Emily is shown as though from a heightened vantage point to watch as 19th century America keeps everyone who’s not a white male in chains. She watches as brilliant female minds are ignored or made dull in appearance so as to exist in the world rather than rebel against it. And with each demoralizing revelation comes a new poem written by candlelight between 3am and 6am in the quiet of her house to be later spoken in voiceover, each thematically relevant to its corresponding vignette. Emily laments how everyone who treats her as an equal or appreciates her words as worthwhile eventually leaves—society dictating their paths away from a morbid, harsh, and demanding woman who eventually won’t leave her room to say hello.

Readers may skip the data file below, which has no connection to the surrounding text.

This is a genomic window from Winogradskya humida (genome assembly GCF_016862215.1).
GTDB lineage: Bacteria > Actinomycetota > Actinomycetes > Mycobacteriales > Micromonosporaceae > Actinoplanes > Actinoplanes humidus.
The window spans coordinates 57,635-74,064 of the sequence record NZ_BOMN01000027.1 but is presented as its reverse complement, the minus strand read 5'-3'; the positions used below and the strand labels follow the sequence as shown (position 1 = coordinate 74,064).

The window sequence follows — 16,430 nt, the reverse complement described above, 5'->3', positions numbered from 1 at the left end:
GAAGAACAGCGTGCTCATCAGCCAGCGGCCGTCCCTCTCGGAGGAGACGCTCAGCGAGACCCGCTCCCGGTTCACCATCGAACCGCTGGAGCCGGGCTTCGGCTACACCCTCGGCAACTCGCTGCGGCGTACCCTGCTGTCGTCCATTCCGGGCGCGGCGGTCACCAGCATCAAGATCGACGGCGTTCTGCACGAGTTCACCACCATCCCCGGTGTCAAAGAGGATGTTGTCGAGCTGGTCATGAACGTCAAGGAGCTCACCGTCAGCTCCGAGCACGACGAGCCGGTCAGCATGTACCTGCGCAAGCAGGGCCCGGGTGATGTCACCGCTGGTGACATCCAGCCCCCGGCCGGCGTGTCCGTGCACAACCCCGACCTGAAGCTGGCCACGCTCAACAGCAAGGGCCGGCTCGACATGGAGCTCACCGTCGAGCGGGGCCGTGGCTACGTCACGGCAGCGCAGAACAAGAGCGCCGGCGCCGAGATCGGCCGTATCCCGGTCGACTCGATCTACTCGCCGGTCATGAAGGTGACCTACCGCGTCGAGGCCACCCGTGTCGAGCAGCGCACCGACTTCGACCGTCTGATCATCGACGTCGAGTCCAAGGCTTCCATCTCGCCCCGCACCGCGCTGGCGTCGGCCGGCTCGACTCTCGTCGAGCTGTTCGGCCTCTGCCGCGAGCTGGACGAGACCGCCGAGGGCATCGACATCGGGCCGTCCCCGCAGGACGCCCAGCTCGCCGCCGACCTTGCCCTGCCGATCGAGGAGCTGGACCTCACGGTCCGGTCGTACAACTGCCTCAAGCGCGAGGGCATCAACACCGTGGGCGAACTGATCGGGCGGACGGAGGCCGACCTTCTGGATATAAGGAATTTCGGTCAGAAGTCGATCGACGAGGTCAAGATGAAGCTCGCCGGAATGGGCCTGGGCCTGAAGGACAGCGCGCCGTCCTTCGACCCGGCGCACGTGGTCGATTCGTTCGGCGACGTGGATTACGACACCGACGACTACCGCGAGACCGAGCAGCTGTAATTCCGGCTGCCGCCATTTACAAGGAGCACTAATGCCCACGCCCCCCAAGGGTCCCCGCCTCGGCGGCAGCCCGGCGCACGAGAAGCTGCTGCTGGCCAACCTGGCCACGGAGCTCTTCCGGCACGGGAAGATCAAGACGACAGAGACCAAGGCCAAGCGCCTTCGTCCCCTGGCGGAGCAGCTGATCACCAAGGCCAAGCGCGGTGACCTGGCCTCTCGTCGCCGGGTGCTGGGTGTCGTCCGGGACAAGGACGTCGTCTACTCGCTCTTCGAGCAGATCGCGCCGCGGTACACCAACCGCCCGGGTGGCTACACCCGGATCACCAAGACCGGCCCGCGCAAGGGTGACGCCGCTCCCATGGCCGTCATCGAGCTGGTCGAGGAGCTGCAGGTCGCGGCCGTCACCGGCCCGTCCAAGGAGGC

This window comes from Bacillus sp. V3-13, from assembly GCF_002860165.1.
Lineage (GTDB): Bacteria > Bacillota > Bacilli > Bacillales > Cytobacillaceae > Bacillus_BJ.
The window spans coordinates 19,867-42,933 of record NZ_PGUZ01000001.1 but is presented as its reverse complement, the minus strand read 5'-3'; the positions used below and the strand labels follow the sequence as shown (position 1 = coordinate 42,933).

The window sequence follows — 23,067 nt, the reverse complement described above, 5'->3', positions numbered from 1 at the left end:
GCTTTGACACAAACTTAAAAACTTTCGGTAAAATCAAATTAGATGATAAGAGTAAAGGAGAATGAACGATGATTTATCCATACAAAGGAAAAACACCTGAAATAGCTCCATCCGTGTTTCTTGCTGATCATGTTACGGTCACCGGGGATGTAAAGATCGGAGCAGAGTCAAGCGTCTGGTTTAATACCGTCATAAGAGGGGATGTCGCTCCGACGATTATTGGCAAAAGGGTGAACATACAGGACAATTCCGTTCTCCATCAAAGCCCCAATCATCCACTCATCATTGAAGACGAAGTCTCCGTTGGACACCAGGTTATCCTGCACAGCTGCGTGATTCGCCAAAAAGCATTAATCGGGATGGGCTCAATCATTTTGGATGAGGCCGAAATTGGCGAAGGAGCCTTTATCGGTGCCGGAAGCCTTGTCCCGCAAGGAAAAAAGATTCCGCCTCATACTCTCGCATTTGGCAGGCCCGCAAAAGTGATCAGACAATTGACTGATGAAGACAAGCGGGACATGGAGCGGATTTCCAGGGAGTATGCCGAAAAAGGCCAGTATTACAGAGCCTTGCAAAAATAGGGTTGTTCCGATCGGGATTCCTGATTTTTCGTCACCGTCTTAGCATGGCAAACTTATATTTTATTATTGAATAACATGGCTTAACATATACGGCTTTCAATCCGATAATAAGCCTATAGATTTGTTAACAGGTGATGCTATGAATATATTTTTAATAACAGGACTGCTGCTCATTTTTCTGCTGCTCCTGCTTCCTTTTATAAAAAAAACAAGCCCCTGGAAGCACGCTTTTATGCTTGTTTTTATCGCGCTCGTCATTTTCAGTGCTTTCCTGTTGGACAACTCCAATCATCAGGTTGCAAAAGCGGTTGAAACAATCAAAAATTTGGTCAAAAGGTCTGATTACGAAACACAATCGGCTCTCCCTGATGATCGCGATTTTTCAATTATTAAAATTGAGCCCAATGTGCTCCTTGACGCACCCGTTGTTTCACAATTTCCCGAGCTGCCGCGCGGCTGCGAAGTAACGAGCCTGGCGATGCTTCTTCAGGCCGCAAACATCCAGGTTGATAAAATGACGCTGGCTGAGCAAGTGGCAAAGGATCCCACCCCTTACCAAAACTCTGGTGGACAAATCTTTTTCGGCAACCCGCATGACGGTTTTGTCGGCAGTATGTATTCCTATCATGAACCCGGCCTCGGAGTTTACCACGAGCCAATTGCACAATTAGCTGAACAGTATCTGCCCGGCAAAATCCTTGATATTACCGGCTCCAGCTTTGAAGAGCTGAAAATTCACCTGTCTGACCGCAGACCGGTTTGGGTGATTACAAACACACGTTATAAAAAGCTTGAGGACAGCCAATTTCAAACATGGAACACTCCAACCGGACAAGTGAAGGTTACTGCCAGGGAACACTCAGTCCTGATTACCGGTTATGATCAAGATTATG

Her honesty and refusal to condone hypocrisy should be commendable and yet they’re her social ruin instead. Luckily this truth manifested into her art—that which has stood the test of time despite those few poems published by Samuel Bowles (charitably) being altered in punctuation and voice. Davies takes liberties with facts to condense events (supposedly Dickinson never met Mabel Loomis Todd, their encounter here a crucial moment in the film), his own poetic license allowing us to understand Emily better by putting her into conflicts rather than keeping her on the outside. This is how her verbal explosions become relevantly incendiary and her guilt in making them all the more tragic. Her defiance lives on the page despite its being drowned by regret in life.